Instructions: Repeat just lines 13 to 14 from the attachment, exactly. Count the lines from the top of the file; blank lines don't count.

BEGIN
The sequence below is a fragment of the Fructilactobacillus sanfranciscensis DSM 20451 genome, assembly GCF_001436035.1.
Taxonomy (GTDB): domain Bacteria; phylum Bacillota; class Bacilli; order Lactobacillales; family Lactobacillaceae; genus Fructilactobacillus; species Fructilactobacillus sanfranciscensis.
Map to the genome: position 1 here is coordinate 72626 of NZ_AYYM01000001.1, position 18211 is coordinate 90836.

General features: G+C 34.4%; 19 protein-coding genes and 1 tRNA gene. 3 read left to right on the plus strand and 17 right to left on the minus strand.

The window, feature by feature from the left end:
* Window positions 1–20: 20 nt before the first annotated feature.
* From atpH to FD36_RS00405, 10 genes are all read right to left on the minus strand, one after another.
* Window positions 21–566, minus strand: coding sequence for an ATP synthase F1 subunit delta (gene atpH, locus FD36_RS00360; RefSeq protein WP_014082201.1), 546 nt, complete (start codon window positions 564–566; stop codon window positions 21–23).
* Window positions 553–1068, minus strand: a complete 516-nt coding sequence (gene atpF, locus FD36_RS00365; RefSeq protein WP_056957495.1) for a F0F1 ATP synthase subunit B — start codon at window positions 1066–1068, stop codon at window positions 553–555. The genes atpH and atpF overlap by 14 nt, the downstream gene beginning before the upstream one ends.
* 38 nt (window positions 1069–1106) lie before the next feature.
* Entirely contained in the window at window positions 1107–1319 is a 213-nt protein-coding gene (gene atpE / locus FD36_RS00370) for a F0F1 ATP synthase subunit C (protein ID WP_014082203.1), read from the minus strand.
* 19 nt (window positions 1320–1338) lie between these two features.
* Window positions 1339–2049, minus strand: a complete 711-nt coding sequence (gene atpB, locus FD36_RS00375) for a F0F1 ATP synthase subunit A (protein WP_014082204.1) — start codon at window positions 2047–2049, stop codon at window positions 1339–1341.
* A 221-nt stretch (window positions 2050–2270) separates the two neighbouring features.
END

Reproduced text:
* Window positions 1339–2049, minus strand: a complete 711-nt coding sequence (gene atpB, locus FD36_RS00375) for a F0F1 ATP synthase subunit A (protein WP_014082204.1) — start codon at window positions 2047–2049, stop codon at window positions 1339–1341.
* A 221-nt stretch (window positions 2050–2270) separates the two neighbouring features.